Frequently Asked Questions
What kind of therapy do you do?
CBT, DBT, EMDR Therapy which means that the work I do strives to help you know yourself deeply so as to give you the opportunity to have real agency in creating the life you want to live. My goal's to help you to develop a way of thinking in the world that really takes into consideration all parts of you and to teach you how to make the changes necessary to live a conscious, engaged, fulfilled life.
How often will we meet?
I will talk about what frequency works best for your specific circumstances, however it is important to understand that meeting weekly, at minimum, is a vital part of successful treatment. The consistency of a weekly session contributes to the development of a therapeutic relationship that fosters the feeling of safety and trust.
Where are you located?
My offices are located in Newport Beach & Corona in California, however all my sessions telehealth only. I do not offer any in-person sessions. For online tele-health services, I serve California, New Jersey & internationally. Whether you are stuck at work for a crucial deadline or juggling a million doctor’s appointments all that is required to get to my office is a reliable internet connection.
Virtual therapy can be a phenomenal way to make time and space for support, self-exploration, understanding, and growth. It has been shown to have similar outcomes, in terms of patient satisfaction and self-reported growth, as in-person treatment. With that being said, online therapy is not for everyone. Please consult first to decide.
Good Faith Estimate
Under Section 2799B-6 of the Public Health Service Act, health care providers are required to inform individuals who are not enrolled in a plan or coverage or a Federal health care program, or not seeking to file a claim with their plan or coverage both orally and in writing of their ability, upon request or at the time of scheduling health care items and services, to receive a “Good Faith Estimate” of expected charges.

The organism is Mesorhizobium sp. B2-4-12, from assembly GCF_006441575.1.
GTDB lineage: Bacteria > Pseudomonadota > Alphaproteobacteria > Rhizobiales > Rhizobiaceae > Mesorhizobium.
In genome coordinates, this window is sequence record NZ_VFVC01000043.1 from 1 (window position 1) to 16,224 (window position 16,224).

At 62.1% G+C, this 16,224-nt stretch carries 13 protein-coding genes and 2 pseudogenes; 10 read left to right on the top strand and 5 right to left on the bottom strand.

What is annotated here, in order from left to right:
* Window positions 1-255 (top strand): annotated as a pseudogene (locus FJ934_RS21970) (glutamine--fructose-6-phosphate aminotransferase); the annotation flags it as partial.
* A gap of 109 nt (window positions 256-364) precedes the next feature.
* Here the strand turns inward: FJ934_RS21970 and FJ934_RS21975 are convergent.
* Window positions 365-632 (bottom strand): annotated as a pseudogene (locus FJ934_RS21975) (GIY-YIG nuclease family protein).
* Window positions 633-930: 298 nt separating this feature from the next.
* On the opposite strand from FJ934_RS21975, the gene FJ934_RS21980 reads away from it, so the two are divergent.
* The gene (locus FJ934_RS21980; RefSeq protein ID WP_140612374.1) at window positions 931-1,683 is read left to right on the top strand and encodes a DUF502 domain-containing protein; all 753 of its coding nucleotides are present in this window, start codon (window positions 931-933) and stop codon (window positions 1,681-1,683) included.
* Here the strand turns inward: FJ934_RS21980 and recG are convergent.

You have the right to receive a “Good Faith Estimate” explaining how much your medical care will cost.
Under the law, health care providers need to give clients who don’t have insurance or who are choosing not to use insurance an estimate of the bill for medical items and services.
- You have the right to receive a Good Faith Estimate for the total expected cost of any non-emergency items or services. This includes related costs like medical tests, prescription drugs, equipment, and hospital fees.
- Make sure your health care provider gives you a Good Faith Estimate in writing at least 1 business day before your medical service or item. You can also ask your health care provider, and any other provider you choose, for a Good Faith Estimate before you schedule an item or service.
- If you receive a bill that is at least $400 more than your Good Faith Estimate, you can dispute the bill.
- Make sure to save a copy or picture of your Good Faith Estimate. For questions or more information about your right to a Good Faith Estimate, visit www.cms.gov/nosurprises